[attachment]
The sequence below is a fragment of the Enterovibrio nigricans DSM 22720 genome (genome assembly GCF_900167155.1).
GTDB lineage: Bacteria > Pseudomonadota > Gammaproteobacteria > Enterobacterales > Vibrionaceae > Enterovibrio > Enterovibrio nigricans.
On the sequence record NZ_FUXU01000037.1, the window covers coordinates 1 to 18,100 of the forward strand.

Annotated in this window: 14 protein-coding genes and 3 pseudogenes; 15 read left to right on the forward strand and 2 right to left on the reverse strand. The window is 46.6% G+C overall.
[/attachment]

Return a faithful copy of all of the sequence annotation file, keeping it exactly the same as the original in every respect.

The sequence below is a fragment of the Enterovibrio nigricans DSM 22720 genome (genome assembly GCF_900167155.1).
GTDB lineage: Bacteria > Pseudomonadota > Gammaproteobacteria > Enterobacterales > Vibrionaceae > Enterovibrio > Enterovibrio nigricans.
On the sequence record NZ_FUXU01000037.1, the window covers coordinates 1 to 18,100 of the forward strand.

Annotated in this window: 14 protein-coding genes and 3 pseudogenes; 15 read left to right on the forward strand and 2 right to left on the reverse strand. The window is 46.6% G+C overall.